Upcoming Exhibitions

Eighteen Tiny Treasures from the B’nai B’rith Klutznick Collection

Opening September 18, 2016 - Dec. 18th, 2016

This diminutive exhibition features eighteen diverse miniature objects, each of which shows the remarkable artistry that goes into the making of tiny Judaica. Included are miniature prayerbooks, scrolls, circumcision sets, and other ritual objects.

 

 

12 Nazi Concentration Camps: Photographs by James Friedman

October 13, 2016 - January 29, 2017

In 1981 and 1983, Columbus, Ohio photographer James Friedman traveled to Europe to photograph 12 Nazi concentration camps in Austria, Belgium, Czechoslovakia, France, Germany, and Poland. At the time of his visits, during the Cold War, there was nothing left in many of the camps but a field or memorial sculpture or fabricated barracks to replace the ones that had disappeared. Friedman's full color, large format photographs make no attempt to travel back in time. Rather, they are unsettling and startling, juxtaposing hallowed ground with concession stands, maintenance workers, and tourists--challenging traditional approaches to this subject matter. This exhibition is presented in partnership with the Center for Holocaust and Humanities Education and is part of FotoFocus 2016, the Cincinnati region’s biennial celebration of photography.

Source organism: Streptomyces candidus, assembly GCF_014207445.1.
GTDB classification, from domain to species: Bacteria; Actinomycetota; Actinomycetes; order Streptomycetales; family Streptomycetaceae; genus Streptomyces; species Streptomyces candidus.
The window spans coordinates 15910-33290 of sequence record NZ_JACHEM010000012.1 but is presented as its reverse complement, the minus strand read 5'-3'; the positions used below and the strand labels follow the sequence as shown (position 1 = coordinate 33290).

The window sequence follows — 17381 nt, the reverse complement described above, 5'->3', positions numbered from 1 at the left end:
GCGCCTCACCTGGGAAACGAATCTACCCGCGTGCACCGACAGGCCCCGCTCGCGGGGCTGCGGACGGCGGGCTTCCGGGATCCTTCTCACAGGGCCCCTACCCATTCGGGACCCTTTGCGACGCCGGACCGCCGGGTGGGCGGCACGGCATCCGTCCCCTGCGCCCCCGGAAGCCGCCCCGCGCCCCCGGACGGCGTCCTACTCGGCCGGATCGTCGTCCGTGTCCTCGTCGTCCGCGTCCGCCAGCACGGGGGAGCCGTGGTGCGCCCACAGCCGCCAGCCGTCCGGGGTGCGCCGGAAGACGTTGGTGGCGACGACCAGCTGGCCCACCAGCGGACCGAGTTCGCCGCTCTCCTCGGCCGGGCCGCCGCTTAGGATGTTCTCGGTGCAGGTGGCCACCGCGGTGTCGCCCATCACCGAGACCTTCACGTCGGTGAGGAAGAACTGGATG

Rembrandt and the Jews: The Berger Print Collection

March 5 – April 30, 2017

Organized by the Westmont Ridley-Tree Museum of Art in Santa Barbara, CA, this exhibition features 22 Rembrandt etchings of Jewish and biblical subjects and a drawing by Pieter Lastman, Rembrandt’s teacher. Also on view will be two Rembrandt etchings from the B’nai B’rith Klutznick Collection of the Cincinnati Skirball Museum.

 

 

 

Chasing Dreams: Baseball & Becoming American

July 20 - October 15, 2017

This pop-up exhibition is a panel version of the large-scale exhibition organized by the National Museum of American Jewish History. The exhibition includes photos, labels, and interactives that explore the central role that our national pastime has played in the identity of Jews and other minority communities.